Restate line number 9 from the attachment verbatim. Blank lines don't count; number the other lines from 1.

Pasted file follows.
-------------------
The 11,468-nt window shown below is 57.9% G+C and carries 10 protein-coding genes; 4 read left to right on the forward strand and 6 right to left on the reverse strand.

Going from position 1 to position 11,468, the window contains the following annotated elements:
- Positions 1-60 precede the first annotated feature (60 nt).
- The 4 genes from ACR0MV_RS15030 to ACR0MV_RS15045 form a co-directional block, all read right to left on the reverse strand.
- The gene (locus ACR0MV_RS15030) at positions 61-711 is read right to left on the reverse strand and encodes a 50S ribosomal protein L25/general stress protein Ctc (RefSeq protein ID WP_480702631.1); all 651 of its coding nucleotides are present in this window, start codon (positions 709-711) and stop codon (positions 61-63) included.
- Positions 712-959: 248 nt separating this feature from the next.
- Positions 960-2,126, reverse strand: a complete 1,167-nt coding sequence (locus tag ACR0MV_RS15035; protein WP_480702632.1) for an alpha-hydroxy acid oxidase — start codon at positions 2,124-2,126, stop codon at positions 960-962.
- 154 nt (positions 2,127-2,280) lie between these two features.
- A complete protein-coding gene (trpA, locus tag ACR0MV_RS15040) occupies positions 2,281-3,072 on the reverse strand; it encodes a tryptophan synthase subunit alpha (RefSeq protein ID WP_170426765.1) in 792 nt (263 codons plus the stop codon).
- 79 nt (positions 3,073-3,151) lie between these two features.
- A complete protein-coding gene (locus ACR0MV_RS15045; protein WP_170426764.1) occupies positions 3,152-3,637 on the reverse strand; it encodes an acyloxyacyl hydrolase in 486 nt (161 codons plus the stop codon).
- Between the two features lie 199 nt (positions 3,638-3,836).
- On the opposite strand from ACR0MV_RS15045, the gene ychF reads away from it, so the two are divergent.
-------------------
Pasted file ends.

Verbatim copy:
- A complete protein-coding gene (trpA, locus tag ACR0MV_RS15040) occupies positions 2,281-3,072 on the reverse strand; it encodes a tryptophan synthase subunit alpha (RefSeq protein ID WP_170426765.1) in 792 nt (263 codons plus the stop codon).